In the academic setting, the ideal for any study is a reliable and high-quality procedure that produces results that effectively represent objective reality. In other words, scenarios in which a statistical experiment was initially based on an incorrect, unrepresentative approach to measuring the quantity sought should be eliminated. For this purpose, there is a wide range of well-known proven techniques and methods, among which special attention should be paid to the probability sampling method. The possibility of applying such a concept to the study of the teacher’s role in today’s school community will be discussed in this writing.
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Strictly speaking, sampling is a specific portion of the general population that is used in research to save resources and reduce the number of participants. No doubt it is impossible to conduct a sociological survey among five hundred thousand Maltese to find out their attitudes on critical issues, but instead, it is sufficient to generate a sample that is fully representative of the trends and sentiments of the entire nation. In this case, the sample is said to have the property of representativeness, which according to some authors, can be interpreted as the presence of every type of community member in the sample (EDC, 2018). In particular, while the focus — as inclusion criteria — should be based on the research question, other factors should also have weight in the sampling design.
It is no secret that there are several standard techniques for creating a representative sample, not the least of which is the probability type. In general, samples can be created by some sort of articulated rule, by inclusion criteria, or by chance (Barratt, 2018). Thus, Barratt notes that probability sampling is a group of random sampling techniques that can include simple, systematic, stratified, or clustered techniques. Choosing a particular form should be a critical step for conducting a study, as appealing only to the simplest version of probability sampling may ultimately yield unrepresentative data.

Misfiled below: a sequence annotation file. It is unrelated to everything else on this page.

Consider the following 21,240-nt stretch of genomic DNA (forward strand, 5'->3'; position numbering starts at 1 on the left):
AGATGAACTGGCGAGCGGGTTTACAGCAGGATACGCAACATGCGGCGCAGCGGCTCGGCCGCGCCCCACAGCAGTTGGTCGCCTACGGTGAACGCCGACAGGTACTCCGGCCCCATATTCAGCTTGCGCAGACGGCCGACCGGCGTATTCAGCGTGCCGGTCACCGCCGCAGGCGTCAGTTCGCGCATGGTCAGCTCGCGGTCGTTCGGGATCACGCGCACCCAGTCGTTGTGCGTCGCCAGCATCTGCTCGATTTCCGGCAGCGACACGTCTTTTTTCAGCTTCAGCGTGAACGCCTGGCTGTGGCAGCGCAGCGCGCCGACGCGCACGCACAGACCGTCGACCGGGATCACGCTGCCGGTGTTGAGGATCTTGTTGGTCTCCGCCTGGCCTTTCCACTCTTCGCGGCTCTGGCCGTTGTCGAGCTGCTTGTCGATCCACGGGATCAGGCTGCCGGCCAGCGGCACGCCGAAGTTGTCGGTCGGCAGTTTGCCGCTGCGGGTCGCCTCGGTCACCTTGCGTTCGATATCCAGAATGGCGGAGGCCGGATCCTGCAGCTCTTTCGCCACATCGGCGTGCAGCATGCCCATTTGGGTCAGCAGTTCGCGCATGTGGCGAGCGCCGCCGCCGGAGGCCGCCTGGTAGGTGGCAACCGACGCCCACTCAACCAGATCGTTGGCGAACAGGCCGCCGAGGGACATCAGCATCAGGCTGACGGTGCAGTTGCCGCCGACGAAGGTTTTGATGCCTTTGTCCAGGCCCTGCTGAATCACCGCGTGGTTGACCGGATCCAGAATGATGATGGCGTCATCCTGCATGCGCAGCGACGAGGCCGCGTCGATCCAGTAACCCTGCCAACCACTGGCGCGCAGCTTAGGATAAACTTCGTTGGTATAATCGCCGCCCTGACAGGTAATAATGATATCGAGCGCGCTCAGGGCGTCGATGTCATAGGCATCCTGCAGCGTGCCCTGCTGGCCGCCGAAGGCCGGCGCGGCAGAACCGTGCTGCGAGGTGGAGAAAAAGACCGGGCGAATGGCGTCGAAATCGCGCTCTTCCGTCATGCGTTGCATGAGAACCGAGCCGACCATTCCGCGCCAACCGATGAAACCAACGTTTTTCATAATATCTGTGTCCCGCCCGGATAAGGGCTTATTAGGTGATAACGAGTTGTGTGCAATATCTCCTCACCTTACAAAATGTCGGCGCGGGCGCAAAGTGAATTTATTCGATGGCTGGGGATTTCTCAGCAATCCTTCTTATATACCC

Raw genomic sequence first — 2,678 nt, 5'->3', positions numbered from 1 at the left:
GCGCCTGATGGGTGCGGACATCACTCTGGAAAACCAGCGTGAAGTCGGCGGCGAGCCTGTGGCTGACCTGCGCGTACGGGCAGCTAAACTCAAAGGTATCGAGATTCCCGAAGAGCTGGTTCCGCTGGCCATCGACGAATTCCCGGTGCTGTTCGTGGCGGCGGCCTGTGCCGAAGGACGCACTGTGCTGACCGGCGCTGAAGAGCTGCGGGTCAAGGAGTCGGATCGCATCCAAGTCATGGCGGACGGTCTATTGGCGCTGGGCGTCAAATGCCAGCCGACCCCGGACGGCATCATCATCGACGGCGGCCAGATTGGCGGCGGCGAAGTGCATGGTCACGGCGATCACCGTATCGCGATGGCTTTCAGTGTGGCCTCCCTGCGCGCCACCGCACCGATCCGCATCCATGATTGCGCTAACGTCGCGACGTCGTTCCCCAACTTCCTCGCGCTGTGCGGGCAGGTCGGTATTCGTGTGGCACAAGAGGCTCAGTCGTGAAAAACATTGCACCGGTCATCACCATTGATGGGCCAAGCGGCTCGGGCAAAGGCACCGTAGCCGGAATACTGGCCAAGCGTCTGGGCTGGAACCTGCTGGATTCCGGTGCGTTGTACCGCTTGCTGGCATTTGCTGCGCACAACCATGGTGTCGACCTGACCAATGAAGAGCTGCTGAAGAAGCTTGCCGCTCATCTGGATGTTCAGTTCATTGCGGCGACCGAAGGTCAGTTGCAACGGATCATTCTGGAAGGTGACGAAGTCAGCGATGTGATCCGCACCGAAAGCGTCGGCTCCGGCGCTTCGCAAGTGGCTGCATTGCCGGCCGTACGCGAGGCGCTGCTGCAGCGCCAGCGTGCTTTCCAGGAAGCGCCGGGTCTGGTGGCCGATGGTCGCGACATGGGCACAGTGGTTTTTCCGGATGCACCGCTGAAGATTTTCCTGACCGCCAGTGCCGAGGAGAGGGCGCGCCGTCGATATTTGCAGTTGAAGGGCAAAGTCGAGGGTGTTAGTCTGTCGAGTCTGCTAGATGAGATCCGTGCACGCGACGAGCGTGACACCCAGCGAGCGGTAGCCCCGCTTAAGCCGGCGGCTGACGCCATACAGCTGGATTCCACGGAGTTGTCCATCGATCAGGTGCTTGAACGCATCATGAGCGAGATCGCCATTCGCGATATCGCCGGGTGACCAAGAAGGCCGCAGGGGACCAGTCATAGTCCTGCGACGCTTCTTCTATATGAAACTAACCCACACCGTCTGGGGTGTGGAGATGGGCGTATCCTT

To investigate an established question, namely the teacher’s role and perception in today’s school system compared to how it was a few decades ago, a working hypothesis must first be formed. Thus, it is expected that over time, attitudes toward the image of the teacher in the minds of schoolchildren have shifted from highly respectful to sassy and defiant behavior. Obviously, this assumption generates a legitimate solution: we need to gather a group of modern schoolchildren and students of past eras, survey their opinions, and process them statistically. A simple random sampling of every, for instance, the third student in the current class and a group of past-generation graduates might at first glance be an effective strategy. However, as Suter (2012) has repeatedly shown, an initially understandable sample can produce incorrect results, which would violate the study’s logic. In other words, such sampling does not take into account students’ personal, educational achievements, academic performance, number of classes attended, and the teacher who had a direct influence. Therefore, in order to design a more robust study, it is reasonable to reduce the general population to students who attended the same school that has maintained the same academic culture over time. Specific influences of an individual teacher — such as instances of bias or outright disrespect — that may affect students’ perceptions of teacher image can be inhibited by not focusing on one professional but by discussing the teaching staff as a whole. Next, the population is not homogeneous, so stratified sampling is an appropriate solution. All students in both the current and past graduating classes need to be stratified by performance and class attendance. From each stratum, an equal number of participants can be randomly isolated to take the public opinion survey regarding the teacher’s role. In this way, central threats to representativeness will be addressed and eliminated, and the results will be most reliable.
Barratt, H. (2018). Methods of sampling from a population. Health Knowledge. Web.
Suter, N. (2012). Educators as critical thinkers. Web.
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